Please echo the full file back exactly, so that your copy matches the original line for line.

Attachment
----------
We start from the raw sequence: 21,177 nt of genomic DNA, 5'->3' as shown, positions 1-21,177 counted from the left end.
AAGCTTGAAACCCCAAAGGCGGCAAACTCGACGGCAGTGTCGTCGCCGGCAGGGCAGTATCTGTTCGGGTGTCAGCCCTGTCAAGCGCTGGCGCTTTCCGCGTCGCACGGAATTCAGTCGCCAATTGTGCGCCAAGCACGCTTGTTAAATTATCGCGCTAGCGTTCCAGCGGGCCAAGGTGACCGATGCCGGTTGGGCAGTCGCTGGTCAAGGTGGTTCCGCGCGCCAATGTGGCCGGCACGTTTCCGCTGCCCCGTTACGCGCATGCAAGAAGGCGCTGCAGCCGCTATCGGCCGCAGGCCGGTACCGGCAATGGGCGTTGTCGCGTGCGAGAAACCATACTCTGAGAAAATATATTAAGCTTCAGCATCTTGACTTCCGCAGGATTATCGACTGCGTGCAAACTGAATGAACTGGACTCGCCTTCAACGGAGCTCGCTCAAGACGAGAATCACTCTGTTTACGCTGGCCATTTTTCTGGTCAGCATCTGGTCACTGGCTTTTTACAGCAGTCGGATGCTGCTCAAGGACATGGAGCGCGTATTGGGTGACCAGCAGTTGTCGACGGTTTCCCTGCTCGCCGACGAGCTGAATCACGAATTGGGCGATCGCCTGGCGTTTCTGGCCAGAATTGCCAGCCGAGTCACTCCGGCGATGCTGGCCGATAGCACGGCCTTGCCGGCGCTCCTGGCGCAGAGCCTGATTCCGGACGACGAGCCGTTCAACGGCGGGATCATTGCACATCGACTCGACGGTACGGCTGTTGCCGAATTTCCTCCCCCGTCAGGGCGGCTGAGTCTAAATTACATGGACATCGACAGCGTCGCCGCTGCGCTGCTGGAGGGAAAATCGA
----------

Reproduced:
We start from the raw sequence: 21,177 nt of genomic DNA, 5'->3' as shown, positions 1-21,177 counted from the left end.
AAGCTTGAAACCCCAAAGGCGGCAAACTCGACGGCAGTGTCGTCGCCGGCAGGGCAGTATCTGTTCGGGTGTCAGCCCTGTCAAGCGCTGGCGCTTTCCGCGTCGCACGGAATTCAGTCGCCAATTGTGCGCCAAGCACGCTTGTTAAATTATCGCGCTAGCGTTCCAGCGGGCCAAGGTGACCGATGCCGGTTGGGCAGTCGCTGGTCAAGGTGGTTCCGCGCGCCAATGTGGCCGGCACGTTTCCGCTGCCCCGTTACGCGCATGCAAGAAGGCGCTGCAGCCGCTATCGGCCGCAGGCCGGTACCGGCAATGGGCGTTGTCGCGTGCGAGAAACCATACTCTGAGAAAATATATTAAGCTTCAGCATCTTGACTTCCGCAGGATTATCGACTGCGTGCAAACTGAATGAACTGGACTCGCCTTCAACGGAGCTCGCTCAAGACGAGAATCACTCTGTTTACGCTGGCCATTTTTCTGGTCAGCATCTGGTCACTGGCTTTTTACAGCAGTCGGATGCTGCTCAAGGACATGGAGCGCGTATTGGGTGACCAGCAGTTGTCGACGGTTTCCCTGCTCGCCGACGAGCTGAATCACGAATTGGGCGATCGCCTGGCGTTTCTGGCCAGAATTGCCAGCCGAGTCACTCCGGCGATGCTGGCCGATAGCACGGCCTTGCCGGCGCTCCTGGCGCAGAGCCTGATTCCGGACGACGAGCCGTTCAACGGCGGGATCATTGCACATCGACTCGACGGTACGGCTGTTGCCGAATTTCCTCCCCCGTCAGGGCGGCTGAGTCTAAATTACATGGACATCGACAGCGTCGCCGCTGCGCTGCTGGAGGGAAAATCGA